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Choosing a safe outdoor adventure program

Along with the great outdoors and Mother Nature comes the unpredictability of many outdoor adventure programs.

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Bruises and scratches can be easy to come by, and the possibility of a broken bone is not unheard of. From animals, to weather, to rocky terrain, the source of adventure is often the same source of danger. However, when researching an outdoor adventure program for yourself or your children, how can you be sure that the program you choose is doing its best to prevent these kinds of injuries and illnesses?

Questions to ask

Choosing a safe outdoor adventure program for you or your child may seem daunting at first, but there are a few simple questions you can ask to learn more about the relative safety of specific programs. According to the St. Paul Cos. and Outward Bound USA, consumers should inquire about the following when evaluating a program:

  • History of the program: Find out how many years the program has been running, and how many people participate each year. The longer the program has been operating and serving a substantial number of participants, the better chance it has of being reputable.
  • Staff qualifications: Ask questions about how the staff is hired and trained. Does the program perform background checks on its employees, particularly staff working with children? Ask about staff experience, education, minimum qualifications, and the certifications required for them to be hired. What is the ratio of staff to participants? In general, a more experienced staff with higher credentials is more likely to deliver a safer program. A ratio of two staff to 10 participants is the norm for most activities.
  • References: Ask for the names of prior participants who can serve as references. Call them and ask them about the program. If references are not provided, or if the information provided by references is not favorable about the program, staff, equipment, food, or safety, consider another organization.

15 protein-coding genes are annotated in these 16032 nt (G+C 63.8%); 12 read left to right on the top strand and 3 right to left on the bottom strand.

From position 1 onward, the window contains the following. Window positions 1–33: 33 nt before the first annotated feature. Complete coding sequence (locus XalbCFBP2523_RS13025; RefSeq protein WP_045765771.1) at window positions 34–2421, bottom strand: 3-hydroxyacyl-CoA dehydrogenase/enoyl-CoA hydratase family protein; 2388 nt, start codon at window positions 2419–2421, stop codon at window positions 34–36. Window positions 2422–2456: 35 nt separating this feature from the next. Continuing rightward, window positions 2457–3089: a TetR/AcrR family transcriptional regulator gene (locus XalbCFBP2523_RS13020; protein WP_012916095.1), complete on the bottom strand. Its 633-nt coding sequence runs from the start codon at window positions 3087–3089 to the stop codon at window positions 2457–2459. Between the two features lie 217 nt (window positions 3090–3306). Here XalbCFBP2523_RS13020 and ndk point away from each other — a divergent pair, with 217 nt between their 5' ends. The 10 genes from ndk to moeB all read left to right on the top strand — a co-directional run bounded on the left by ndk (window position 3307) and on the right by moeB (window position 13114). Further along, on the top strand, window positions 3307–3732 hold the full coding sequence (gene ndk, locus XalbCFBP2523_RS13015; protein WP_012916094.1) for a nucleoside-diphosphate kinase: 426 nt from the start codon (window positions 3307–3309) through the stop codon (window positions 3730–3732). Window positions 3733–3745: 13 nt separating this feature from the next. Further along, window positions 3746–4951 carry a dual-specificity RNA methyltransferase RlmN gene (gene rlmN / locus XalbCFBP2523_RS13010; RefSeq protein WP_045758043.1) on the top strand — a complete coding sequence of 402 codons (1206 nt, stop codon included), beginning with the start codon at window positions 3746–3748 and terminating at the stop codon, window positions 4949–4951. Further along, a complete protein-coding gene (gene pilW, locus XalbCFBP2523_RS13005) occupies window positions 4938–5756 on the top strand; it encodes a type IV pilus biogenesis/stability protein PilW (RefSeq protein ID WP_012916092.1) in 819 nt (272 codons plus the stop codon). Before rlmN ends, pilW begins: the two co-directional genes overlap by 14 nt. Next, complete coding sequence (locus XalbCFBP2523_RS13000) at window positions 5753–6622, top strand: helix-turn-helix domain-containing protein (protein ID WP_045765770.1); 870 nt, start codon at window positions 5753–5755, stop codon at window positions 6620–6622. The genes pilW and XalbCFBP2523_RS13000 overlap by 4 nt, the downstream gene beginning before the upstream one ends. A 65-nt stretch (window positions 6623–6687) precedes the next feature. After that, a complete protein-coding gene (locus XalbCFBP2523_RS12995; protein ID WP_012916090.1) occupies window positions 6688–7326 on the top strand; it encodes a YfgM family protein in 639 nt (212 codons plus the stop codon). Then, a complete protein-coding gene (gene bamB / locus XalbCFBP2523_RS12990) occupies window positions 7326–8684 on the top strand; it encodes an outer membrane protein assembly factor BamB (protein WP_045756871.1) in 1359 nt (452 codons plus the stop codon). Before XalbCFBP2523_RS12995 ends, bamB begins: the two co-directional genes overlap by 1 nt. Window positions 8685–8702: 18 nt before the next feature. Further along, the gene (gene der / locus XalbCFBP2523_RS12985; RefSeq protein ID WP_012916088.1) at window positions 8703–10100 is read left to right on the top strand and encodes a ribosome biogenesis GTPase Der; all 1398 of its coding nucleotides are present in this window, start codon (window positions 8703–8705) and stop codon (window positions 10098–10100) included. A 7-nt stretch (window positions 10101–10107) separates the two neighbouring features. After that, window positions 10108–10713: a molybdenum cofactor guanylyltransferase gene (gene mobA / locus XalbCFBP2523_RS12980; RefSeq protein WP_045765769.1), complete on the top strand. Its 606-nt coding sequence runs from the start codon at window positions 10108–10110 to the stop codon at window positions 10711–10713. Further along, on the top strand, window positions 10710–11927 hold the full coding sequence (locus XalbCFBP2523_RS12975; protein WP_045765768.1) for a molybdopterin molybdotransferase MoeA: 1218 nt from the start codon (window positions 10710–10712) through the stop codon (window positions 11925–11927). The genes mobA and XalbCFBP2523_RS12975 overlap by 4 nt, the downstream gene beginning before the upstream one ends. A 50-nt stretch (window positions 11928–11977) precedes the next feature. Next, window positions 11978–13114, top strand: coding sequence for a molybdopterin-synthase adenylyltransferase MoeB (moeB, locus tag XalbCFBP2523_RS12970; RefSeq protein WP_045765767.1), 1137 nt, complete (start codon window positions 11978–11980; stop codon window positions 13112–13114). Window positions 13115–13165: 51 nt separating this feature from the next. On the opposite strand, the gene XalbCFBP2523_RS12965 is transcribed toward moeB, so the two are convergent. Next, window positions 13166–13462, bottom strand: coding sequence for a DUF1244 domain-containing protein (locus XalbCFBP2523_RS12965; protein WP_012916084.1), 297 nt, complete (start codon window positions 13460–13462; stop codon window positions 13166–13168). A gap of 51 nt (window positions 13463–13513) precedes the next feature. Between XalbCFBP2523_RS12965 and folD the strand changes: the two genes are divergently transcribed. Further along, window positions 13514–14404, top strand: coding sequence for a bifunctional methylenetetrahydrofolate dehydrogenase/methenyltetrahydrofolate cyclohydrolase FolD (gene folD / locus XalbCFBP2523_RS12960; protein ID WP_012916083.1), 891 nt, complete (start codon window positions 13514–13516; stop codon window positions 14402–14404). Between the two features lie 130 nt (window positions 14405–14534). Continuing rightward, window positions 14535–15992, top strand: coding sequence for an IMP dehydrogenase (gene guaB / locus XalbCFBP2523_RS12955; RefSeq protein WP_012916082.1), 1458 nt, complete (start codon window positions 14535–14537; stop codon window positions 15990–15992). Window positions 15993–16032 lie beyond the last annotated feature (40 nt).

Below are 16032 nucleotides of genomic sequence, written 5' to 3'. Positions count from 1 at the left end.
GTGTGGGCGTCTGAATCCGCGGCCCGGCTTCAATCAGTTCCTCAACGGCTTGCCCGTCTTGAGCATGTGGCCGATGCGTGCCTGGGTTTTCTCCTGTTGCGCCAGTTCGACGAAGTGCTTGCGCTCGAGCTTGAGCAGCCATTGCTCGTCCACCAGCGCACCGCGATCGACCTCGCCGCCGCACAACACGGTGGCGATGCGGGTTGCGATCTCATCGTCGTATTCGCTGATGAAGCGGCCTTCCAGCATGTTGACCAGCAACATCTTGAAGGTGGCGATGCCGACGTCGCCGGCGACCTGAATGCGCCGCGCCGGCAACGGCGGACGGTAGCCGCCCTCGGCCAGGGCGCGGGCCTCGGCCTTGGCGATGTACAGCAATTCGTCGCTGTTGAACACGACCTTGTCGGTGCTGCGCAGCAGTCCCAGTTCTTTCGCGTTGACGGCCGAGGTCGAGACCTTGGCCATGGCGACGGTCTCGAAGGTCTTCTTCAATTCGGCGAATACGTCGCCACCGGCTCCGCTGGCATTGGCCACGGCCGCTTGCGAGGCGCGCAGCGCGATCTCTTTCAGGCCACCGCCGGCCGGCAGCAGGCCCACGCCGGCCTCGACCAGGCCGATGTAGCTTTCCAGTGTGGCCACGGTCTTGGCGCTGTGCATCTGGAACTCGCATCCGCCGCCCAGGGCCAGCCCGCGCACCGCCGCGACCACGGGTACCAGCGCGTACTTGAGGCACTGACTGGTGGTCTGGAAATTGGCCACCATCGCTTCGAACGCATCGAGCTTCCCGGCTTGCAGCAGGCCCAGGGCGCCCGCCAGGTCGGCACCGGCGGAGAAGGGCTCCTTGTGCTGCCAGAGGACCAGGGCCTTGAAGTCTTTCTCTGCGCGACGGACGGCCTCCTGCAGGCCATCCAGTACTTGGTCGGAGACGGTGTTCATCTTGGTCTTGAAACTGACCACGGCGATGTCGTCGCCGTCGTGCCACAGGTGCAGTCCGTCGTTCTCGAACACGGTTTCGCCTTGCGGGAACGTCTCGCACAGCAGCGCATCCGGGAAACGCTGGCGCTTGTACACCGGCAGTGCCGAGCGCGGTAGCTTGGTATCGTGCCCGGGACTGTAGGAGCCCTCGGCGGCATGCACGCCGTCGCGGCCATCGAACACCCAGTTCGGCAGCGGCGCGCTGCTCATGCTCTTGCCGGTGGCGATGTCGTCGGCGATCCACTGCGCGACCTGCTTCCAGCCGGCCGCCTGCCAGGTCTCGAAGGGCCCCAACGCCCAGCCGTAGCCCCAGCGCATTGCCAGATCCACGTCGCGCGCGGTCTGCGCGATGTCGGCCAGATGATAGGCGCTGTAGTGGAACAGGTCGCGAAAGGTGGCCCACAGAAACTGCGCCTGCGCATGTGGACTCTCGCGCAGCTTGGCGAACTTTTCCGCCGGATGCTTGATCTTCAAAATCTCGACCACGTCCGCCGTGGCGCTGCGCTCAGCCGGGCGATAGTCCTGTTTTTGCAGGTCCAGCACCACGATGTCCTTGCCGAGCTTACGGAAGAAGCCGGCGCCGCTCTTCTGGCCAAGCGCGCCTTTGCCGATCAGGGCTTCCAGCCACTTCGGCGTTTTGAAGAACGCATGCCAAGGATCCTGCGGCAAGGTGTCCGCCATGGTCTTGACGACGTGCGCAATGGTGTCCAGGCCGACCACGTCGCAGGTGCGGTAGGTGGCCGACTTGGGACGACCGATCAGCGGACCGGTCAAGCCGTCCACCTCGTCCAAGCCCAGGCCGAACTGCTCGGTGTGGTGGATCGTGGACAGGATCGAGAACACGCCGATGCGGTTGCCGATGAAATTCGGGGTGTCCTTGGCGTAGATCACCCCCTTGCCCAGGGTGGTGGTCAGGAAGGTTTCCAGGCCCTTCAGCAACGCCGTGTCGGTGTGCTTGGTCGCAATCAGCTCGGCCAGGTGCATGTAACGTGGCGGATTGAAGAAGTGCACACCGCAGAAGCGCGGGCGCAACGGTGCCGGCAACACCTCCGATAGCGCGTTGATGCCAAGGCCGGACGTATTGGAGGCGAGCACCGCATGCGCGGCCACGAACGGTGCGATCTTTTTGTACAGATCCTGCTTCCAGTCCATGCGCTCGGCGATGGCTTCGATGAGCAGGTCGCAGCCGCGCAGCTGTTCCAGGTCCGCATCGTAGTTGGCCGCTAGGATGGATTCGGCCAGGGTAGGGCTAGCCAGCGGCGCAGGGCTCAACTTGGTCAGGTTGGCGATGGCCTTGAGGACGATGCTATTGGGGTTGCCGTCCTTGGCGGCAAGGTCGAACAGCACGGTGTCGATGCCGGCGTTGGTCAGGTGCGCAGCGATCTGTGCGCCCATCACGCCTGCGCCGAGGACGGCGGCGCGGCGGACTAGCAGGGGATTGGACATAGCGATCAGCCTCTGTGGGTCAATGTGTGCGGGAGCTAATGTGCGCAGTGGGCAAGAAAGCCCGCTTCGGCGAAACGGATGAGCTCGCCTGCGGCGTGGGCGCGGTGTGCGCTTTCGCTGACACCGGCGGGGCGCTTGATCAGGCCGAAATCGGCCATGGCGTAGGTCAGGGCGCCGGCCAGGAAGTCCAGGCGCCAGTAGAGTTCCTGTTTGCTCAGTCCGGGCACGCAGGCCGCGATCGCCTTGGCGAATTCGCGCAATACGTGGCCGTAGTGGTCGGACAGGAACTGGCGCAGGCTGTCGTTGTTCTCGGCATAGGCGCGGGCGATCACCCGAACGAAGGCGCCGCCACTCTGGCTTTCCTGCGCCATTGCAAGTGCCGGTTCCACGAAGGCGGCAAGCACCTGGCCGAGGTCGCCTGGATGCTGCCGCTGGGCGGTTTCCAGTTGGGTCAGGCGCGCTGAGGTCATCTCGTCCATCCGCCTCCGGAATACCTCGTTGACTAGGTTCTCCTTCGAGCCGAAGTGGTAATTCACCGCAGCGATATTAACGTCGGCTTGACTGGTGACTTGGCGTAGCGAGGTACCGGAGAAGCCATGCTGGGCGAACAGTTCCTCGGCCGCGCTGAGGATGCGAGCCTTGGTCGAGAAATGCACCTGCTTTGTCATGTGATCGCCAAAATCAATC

• Accidents and injuries: Ask if there have been any fatalities or serious injuries, and how the programs track incidents. Is there a published report of incidents that you can review? Programs that document incidents and are forthcoming about accidents are better bets than those that don't. What does the program do to prevent accidents and injuries? Are instructors trained in such areas as CPR and First Aid?
  • Insurance: Ask if the program is insured and, if so, for what. Generally the minimum insurance required by Federal Land Management Agencies is $1 million in liability.
  • Professional associations: Ask if the program is accredited or is a member of a professional organization. Accreditation and membership in a professional association are positive signs that it is a good program.

The Outdoor Safety Initiative Risk Management Survey

The St. Paul Cos. and Outward Bound USA recently teamed up to conduct a survey on risks and safety systems that address these issues in outdoor adventure programs.

The outdoor adventure industry is voicing a clear need for improved safety-training resources and tools.

The No. 1 safety issue cited by adventure programs is transportation and driving. However, only 48 percent of respondents reported utilizing driver training and testing to mitigate transportation risks.

The survey goes on to cite that these programs have concerns about safety and are looking for ways to improve their safety-management programs. As the industry grows, the likelihood of accidents and injuries will increase for these adventure programs.

"The study results show a need for outdoor adventure programs to have better alignment between their safety concerns and their risk management systems," says Dr. Stacey Moran, industrial and organizational psychologist for the St. Paul Cos.

When program administrators were asked what kinds of additional resources would benefit their safety efforts, the most frequently cited response was judgment training for instructors, ranking above 14 other categories. However, programs reported they only "sometimes" provide such training as part of their professional development activities.

The Outdoor Safety Initiative Risk Management Surveys were mailed to CEOs and risk managers of more than 1,200 outdoor adventure programs, with nearly one quarter of the surveys completed and returned. The survey examined the programs' safety concerns, existing safety-management systems, accident histories, and program priorities for expanding safety initiatives and resources.

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